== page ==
James Damore, the author of the notorious Google memo, has had his 15 minutes of fame. In six months, few of us will be able to remember his name. But Google will remember — not the company, but the search engine. For the rest of his life, every time he meets someone new or applies for a job, the first thing they will learn about him, and probably the only thing, is that he wrote a document that caused an internet uproar.
The internet did not invent the public relations disaster, or the summary firing to make said disaster go away. What the internet changed is the scale of the disasters, and the number of people who are vulnerable to them, and the cold implacable permanence of the wreckage they leave behind.
Try to imagine the Damore story happening 20 years ago. It’s nearly impossible, isn’t it? Take a company of similar scope and power to Google — Microsoft, say. Would any reporter in 1997 have cared that some Microsoft engineer had written a memo his co-workers considered sexist? Probably not. It was more likely a problem for Microsoft HR, or just angry water-cooler conversations.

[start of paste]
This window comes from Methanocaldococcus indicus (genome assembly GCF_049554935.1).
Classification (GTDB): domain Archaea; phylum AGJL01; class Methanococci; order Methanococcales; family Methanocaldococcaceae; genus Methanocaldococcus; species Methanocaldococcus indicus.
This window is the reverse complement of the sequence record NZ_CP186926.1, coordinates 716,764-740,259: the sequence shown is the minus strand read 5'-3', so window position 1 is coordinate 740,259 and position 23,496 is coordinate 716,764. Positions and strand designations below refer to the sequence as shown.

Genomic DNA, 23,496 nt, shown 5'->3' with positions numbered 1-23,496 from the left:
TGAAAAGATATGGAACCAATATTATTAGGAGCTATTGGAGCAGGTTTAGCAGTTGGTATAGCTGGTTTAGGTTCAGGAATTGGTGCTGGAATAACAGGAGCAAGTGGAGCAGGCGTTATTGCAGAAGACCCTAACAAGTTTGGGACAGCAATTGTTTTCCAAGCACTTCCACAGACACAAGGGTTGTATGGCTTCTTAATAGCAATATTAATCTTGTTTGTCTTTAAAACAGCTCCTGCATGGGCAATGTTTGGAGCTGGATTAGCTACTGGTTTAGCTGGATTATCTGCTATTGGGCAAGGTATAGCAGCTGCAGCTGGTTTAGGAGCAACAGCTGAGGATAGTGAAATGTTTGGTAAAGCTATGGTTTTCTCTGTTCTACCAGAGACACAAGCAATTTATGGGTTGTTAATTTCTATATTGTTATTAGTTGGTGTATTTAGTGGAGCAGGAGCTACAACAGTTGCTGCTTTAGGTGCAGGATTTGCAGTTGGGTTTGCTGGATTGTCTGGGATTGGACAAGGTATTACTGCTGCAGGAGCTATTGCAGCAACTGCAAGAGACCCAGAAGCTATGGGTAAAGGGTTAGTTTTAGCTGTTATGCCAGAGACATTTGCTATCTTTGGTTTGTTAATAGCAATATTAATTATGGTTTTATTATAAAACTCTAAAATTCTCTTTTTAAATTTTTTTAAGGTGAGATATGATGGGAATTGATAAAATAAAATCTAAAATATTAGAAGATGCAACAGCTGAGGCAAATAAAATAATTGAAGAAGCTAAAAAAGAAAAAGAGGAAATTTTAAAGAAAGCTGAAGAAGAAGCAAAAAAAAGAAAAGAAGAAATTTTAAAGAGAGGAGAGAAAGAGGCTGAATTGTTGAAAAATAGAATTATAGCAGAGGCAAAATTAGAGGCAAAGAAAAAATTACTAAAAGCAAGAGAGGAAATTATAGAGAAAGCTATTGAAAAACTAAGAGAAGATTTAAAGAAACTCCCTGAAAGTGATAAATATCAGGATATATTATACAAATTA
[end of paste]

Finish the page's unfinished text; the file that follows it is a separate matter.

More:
Even if the reporter had cared, what editor would have run the story? On an executive, absolutely, but a random engineer who had no power over corporate policy? No one would have wasted precious, expensive column inches reporting it. And if for some reason they had, no other papers would have picked it up. Maybe the engineer would have been fired, maybe not, but he’d have gotten another job, having probably learned to be a little more careful about what he said to co-workers.
Compare to what has happened in the internet era: The memo became public, and the internet erupted against the author, quite publicly executing his economic and social prospects. I doubt Damore will ever again be employable at anything resembling his old salary and status. (Unless maybe a supporter hires him to make a political statement.)
This kind of private coercion is not entirely new, of course. Community outrage cost plenty of people their jobs or their businesses in the old days. But those were local scandals. Rarely would notoriety follow someone who moved to another city.